I don't know anyone who likes Windows 8, not even dyed-in-the-wool Windows loyalists. It's a terrible collision of two decent operating systems -- Windows 7 and Metro -- that people have been loudly complaining about since the Consumer Preview release this past winter. Yet Microsoft has ignored the ongoing and widespread criticism in the final version released this week to developers and PC makers. (Users won't see it until Oct. 26.)
But there's a case to be made for Windows 8 that may be getting lost in the rightful anger and disappointment over Microsoft's mishmash.
[ Understand how to both manage and benefit from the consumerization of IT trend with InfoWorld's "Consumerization Digital Spotlight" PDF special report. | Subscribe to InfoWorld's Consumerization of IT newsletter today. ]
In a word, that case is all about Metro, the Windows Phone-derived portion of Windows 8 whose Start screen greets you each time you start up your PC. Microsoft is all but certain to call it something else, but whatever its final name, Metro is Windows 8's bright spot. Metro is simple, clean, and elegant in a Zen-like way. It forces its apps to be the same.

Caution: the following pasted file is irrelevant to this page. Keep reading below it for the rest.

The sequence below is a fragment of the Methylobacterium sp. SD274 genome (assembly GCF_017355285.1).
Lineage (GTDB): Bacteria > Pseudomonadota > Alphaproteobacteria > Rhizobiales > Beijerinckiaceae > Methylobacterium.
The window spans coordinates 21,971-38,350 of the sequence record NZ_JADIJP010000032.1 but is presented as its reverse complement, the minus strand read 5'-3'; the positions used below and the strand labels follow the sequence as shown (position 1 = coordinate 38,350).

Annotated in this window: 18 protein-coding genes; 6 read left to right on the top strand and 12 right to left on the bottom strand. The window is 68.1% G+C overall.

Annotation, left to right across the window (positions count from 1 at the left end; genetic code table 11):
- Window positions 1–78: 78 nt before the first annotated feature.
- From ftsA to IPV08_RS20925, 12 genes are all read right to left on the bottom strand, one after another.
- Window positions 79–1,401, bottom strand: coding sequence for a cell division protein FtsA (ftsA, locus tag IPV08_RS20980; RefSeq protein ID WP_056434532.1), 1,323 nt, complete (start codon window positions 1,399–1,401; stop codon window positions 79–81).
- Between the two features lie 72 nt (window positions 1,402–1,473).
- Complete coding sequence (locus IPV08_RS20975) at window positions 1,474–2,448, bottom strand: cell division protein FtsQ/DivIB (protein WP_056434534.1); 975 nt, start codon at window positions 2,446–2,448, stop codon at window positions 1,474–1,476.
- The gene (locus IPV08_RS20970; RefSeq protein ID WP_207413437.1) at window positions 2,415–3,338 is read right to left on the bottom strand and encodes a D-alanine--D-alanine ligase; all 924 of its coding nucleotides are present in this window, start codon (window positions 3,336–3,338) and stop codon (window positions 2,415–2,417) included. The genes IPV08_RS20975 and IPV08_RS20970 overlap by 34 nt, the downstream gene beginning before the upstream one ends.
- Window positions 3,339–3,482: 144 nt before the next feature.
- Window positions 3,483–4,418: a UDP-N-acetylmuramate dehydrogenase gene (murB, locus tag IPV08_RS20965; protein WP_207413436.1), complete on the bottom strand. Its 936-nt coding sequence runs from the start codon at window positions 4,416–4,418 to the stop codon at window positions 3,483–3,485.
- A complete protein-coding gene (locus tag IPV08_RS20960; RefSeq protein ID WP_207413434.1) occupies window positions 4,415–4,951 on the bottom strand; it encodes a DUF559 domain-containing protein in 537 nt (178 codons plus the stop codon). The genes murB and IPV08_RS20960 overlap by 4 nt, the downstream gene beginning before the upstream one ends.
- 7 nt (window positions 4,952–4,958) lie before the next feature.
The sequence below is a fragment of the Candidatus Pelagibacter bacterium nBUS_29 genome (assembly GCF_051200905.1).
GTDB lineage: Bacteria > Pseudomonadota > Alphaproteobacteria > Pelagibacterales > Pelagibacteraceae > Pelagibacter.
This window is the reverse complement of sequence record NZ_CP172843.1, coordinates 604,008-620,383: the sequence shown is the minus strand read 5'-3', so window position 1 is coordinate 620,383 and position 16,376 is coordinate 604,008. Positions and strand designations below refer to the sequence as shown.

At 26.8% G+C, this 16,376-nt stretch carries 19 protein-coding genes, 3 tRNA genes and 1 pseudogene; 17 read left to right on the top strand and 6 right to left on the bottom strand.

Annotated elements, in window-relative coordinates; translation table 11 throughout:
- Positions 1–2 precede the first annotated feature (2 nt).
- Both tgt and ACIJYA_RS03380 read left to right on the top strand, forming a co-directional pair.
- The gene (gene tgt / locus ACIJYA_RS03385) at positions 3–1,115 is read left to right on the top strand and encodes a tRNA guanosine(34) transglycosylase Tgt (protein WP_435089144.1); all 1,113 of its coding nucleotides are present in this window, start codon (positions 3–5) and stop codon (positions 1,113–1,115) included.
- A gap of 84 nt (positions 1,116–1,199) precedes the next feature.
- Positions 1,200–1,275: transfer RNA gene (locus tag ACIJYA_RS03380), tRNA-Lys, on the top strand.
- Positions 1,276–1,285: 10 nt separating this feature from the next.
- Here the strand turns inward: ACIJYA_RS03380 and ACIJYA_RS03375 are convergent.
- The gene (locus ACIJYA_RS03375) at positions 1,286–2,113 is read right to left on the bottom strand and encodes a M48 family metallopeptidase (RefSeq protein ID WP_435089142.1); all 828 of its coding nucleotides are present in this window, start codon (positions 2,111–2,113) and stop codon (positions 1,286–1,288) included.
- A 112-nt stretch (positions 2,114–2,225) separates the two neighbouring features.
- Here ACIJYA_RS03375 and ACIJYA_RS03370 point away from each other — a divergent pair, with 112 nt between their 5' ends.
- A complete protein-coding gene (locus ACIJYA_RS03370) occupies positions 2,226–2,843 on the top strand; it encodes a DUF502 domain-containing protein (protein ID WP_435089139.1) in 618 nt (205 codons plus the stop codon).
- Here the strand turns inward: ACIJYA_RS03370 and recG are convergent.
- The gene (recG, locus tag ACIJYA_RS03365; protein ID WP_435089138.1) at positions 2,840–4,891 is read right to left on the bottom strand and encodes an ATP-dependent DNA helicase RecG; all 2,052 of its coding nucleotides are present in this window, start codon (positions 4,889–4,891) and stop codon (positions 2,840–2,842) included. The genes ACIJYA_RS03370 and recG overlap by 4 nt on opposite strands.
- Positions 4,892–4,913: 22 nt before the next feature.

Those of us who are geeks want as much capability as possible. The other 90 percent of the world just wants it to work. If you do tech support for family and friends, you know this is true.
That's the appeal of Metro: It's dead simple to navigate among a screenful of tiles, which is all that most people would have. One right-click or swipe from your choice of the top or bottom edge opens any app options not onscreen for the app. A keyboard shortcut or swipe from the right side opens the charms that accesses search, sharing, and settings. A shortcut or swipe from the left side switches among open apps. Click the Windows key or button to switch back to the Start screen.
That's all you need to know to use Metro and its apps. And Metro apps do what most people need -- simply and without distraction.
That's the Windows 8 that can succeed. And it's why Windows RT should be the Windows 8 version that most people adopt -- it's the version of Windows 8 for ARM-based tablets that has just the Metro part of Windows 8 (plus a stub of Windows Desktop it uses to run Office 2013 in sort of a special mode invisible to the user). A Windows RT tablet could be the simple PC that people want, simpler even than an iPad.